LON­DON OLYMPICS

India Today - - NA TION -

Bonkers, in­ter­spersed with a Pun­jabi song by A. R. Rah­man.

Yes, the ex­pense of the Olympics is ex­tor­tion­ate. It was foisted on us with­out any con­sul­ta­tion. Then again, we never chose to fight Hitler ei­ther. But when he brought his bombs to Lon­don, the world saw what met­tle and love for life we have. And now that the Olympics are here up and run­ning, we’re be­hind it as if we have mort­gaged our homes to bet on ev­ery race, leap, toss and flip that’s part of this whole she­bang.

My friend Fleur Emery, a dy­namic busi­ness­woman, be­tween cut­ting deals and chas­ing money, is shar­ing ev­ery de­tail of the women’s div­ing con­test on Face­book. “Thanks to the BBC,” she’s de­clared, “I now know ex­actly how to do a flunge.” Yes­ter­day, her ob­ses­sion was with women’s cy­cling and now, via Face­book, her friends can also dis­cuss the mer­its of a well- ex­e­cuted pelo­ton ( it’s a hud­dle of riders in team cy­cling), as if we had been life­long en­thu­si­asts. She’s not the only one. The wheels of global cap­i­tal­ism are turn­ing slower for these two weeks as Lon­don’s work­ers and en­trepreneurs are skip­ping morn­ings, even days, off work to par­take of such sport­ing acana as men’s team archery and women’s pow­er­lift­ing.

But while we may be skiv­ing off, the mer­chants of west Lon­don are reel­ing with joy as af­flu­ent, mid­dle- aged tourists from across the world are heav­ing in to shop any piece of ridicu­lously over­priced tat that a Chi­nese sweat­shop can pro­duce. But it’s sold in Bri­tain, and has the Union Jack em­bla­zoned on it, so shall more than suf­fice as an ‘ authen­tic’ me­mento of a won­der­ful Olympics.

These shop­pers could not have come at a bet­ter time. The Chan­cel­lor, Ge­orge Os­borne, must have been fin­ger­ing his phial of cyanide when lat­est fig­ures showed that Bri­tain’s re­ces­sion is ac­tu­ally three times worse than had been pre­dicted. But the sav­ings of the global mid­dle classes are cur­rently flood­ing here for a fort­night, so he can breathe easy for a week or two at least. What greater re­spect could be paid to the cop­u­la­tion of sport and cap­i­tal­ism, than the fact that McDon­ald’s has in­tro­duced a new uni­form for the Olympics, re­plete with ath­letic hood­ies and tennis col­lars. The world’s fore­most pur­vey­ors of choles­terol, which un­der­pins the obe­sity epi­demic of the West, are the stan­dard bear­ers of hu­man ex­cel­lence.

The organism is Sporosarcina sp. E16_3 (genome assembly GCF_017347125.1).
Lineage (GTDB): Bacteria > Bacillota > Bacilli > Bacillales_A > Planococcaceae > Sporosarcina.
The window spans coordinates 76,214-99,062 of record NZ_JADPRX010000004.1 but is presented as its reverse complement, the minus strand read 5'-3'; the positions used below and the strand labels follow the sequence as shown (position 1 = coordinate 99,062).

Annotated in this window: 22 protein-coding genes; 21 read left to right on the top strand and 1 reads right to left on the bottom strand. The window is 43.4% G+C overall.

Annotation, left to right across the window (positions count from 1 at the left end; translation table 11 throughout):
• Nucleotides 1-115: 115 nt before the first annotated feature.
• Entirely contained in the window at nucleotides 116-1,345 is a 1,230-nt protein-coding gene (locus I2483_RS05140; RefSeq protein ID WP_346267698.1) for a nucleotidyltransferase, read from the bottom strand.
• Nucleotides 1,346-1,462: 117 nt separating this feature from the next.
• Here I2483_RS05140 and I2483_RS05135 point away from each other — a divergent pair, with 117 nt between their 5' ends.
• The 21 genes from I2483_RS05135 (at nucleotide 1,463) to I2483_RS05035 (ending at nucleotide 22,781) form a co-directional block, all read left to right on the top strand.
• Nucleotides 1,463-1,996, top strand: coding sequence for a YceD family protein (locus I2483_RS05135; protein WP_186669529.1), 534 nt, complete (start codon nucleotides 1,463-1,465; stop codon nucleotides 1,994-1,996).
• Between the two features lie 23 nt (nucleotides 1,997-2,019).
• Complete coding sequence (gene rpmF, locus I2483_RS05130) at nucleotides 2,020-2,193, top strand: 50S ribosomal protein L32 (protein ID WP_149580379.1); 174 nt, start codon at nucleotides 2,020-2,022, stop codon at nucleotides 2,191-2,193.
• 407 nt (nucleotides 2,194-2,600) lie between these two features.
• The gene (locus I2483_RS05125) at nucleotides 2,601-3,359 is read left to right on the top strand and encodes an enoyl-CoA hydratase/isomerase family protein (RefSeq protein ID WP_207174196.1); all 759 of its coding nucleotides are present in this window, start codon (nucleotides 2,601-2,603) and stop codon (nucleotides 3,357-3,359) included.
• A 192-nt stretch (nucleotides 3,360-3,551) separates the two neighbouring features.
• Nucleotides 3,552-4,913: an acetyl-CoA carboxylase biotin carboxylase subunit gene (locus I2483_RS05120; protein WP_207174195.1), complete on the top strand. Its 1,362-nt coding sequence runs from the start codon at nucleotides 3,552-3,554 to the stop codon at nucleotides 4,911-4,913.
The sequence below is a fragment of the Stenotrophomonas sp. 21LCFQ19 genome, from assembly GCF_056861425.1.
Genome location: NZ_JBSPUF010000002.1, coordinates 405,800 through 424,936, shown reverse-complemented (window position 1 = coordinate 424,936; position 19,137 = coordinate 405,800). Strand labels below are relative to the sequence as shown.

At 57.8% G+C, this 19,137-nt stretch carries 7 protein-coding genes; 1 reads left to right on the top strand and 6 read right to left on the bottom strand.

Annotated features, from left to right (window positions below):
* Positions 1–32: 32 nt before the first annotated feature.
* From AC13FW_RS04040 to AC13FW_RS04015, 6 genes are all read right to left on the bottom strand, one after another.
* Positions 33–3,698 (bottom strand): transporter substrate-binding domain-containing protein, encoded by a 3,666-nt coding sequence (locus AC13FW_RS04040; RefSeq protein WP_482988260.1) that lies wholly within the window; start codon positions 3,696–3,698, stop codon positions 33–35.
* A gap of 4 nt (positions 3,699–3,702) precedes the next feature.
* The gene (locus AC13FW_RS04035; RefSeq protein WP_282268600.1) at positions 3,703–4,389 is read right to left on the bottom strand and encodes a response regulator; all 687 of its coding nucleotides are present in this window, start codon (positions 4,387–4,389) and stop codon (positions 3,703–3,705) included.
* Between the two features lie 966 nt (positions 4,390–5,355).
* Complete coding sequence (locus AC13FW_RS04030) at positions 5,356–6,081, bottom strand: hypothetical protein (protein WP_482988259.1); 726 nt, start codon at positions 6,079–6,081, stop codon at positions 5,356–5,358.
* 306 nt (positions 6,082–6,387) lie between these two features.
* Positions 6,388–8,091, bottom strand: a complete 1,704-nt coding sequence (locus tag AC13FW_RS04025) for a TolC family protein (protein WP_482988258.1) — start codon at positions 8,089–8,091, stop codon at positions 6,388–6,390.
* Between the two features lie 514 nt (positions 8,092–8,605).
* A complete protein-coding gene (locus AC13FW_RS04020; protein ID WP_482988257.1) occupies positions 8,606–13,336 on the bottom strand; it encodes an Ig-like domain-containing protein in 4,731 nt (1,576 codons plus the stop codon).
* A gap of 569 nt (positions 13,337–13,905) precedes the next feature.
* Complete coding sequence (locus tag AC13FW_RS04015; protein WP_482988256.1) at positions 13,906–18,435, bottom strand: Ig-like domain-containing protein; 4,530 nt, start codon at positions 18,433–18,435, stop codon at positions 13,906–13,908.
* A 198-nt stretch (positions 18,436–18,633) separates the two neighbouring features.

In this time of re­ces­sion and blamem­o­n­ger­ing, the Olympics is the only thing in Bri­tain that has univer­sal po­lit­i­cal sup­port. The Labour Party un­der Tony Blair won the bid to be­come hosts seven years ago, while the Tories have thrown their weight be­hind it since tak­ing over the gov­ern­ment. It was one of the more ex­quis­ite ironies of the night, that David Cameron had ac­tu­ally raised the bud­get of the open­ing cer­e­mony to £ 27 mil­lion ( Rs 229.50 crore) — only to then see it made into a show­case for Boyle’s left- wing pol­i­tics. But even I raised an eye­brow at the scene of a bu­colic pre- in­dus­trial Eng­land, peo­pled with so many black and brown peo­ple.

The only protests thus far have been to de­cry the empty seats, as var­i­ous fed­er­a­tions failed to use their quo­tas. Lon­don­ers are livid at see­ing gaps in the crowd, af­ter so many had failed to get tick­ets through the labyrinthine of-

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